Bob Whitlow, a member of the inaugural Atlanta Falcons team in 1966 and a Forsyth County resident, died on Friday, Oct. 23, at age 84, according to his daughter-in-law Kelly Knue Whitlow.
Whitlow spoke with Forsyth County News in January 2017 ahead of the Falcons playing Super Bowl LI, which was fitting as Whitlow, a center, wore No. 51 for the Falcons and it was the team’s 51st year of operation.
“When we first started, we played at (Atlanta-Fulton) County Stadium, and we sold out almost every game,” Whitlow said at the time. “So, there was a great interest. Football is really big down here, the whole South, it’s the number one sport, I think.”
As is almost always the case, the team struggled in its first year, though Whitlow said there were some bright spots.
“Although we had an expansion team, we knocked the St. Louis Cardinals out of the playoffs in the next to last game,” he said. “We only won three games, but that was more than any expansion team had won and we knocked them out of the playoffs.
“That’s got to be embarrassing for them.”
Whitlow, and Indiana native, was already an NFL veteran by the time he was with the Falcons, having played with Washington Redskins and Detroit Lions in the early-60s, and also spent a season for the Cleveland Browns before surgery forced him to retire. He played at the University of Arizona in college.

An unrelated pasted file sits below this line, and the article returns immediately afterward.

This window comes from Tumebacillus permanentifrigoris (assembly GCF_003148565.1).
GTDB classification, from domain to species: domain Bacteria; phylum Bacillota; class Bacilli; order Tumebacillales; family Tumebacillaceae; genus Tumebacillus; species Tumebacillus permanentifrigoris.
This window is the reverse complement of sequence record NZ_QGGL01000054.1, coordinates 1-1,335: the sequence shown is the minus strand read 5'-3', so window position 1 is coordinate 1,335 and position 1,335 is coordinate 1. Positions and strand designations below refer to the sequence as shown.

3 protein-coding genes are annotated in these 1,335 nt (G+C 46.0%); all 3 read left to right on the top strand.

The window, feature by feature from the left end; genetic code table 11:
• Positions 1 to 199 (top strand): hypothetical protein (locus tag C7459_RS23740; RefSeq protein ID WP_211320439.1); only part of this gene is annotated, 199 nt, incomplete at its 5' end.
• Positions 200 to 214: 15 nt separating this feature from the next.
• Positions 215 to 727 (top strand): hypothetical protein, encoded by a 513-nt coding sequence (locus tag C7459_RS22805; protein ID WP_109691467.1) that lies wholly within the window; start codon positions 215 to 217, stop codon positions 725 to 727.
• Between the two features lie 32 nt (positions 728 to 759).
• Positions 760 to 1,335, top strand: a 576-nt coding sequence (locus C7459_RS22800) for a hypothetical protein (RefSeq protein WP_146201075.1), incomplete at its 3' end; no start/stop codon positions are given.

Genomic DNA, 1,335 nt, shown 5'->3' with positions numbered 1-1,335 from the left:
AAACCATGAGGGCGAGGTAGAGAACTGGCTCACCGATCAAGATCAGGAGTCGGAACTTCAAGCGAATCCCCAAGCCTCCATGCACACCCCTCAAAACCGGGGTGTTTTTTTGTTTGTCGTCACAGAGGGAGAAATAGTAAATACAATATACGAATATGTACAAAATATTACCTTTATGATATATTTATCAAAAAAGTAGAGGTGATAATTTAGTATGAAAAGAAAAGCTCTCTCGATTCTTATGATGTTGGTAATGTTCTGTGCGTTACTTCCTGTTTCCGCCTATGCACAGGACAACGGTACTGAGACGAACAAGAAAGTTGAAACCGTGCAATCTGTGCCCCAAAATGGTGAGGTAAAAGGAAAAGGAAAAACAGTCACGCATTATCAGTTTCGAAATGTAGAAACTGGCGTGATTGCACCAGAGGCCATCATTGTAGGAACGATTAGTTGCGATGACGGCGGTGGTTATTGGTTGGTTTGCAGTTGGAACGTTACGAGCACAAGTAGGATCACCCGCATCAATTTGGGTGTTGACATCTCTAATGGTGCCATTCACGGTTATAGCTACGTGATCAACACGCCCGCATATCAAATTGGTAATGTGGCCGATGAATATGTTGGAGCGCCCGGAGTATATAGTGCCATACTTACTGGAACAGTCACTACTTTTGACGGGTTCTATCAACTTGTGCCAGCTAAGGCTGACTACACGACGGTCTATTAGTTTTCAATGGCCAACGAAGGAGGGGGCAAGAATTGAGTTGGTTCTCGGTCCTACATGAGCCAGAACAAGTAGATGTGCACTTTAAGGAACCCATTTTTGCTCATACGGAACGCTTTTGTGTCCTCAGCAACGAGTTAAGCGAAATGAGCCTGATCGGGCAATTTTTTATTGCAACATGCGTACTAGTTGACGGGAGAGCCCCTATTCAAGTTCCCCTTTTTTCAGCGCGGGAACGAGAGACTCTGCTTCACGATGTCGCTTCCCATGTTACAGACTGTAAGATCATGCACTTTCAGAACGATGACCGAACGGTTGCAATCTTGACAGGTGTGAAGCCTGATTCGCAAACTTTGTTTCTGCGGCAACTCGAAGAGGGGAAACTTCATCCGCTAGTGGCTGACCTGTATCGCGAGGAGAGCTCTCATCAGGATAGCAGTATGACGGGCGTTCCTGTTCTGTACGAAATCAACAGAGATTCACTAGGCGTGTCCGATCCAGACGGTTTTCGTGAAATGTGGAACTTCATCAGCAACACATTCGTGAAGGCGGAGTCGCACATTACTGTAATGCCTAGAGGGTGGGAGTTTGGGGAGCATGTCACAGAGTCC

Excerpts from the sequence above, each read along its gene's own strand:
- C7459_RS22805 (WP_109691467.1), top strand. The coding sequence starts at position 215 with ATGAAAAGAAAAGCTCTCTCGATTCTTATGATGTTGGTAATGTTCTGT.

In his career, he was able to play at some of the most well-known stadiums in the country.
“I liked to play in Memorial Coliseum out in L.A.,” Whitlow said. “It seated about 95,000 and they’d draw a good crowd. The Rams weren’t a great team back then, but they had some good players and it was fun. We played in New York at Yankee Stadium; that was nice.”
He played in the league at the same time as Hall of Famer Johnny Unitas and played alongside the likes of Dick “Night Train” Lane, Joe Schmidt and Alex Karras.
One of the league’s most prolific head coaches was also a common foe.
“I was almost even with [NFL Hall of Fame Coach Vince] Lombardi, as far as when I was with the Lions,” Whitlow said. “We beat them as much as they beat us. We usually split every year.”
His competitive days did not end with football.
“I’m the only player that I know of that ever drove a race car,” he said. “I did it full-time for four years. Once you wreck it, you didn’t have a sponsor, so once you tear it up you say bye.
“I ran with Ron and Bob Keselowski. Bob Keselowski is the father of [former NASCAR champion] Brad Keselowski.”
Whitlow also has a background in track and field and had qualified for the 1960 Summer Olympics in Rome as a shot putter, but decided to attend football camp instead.
He was an assistant coach with nearby Northview High School over the last three years, and also previously coached college basketball.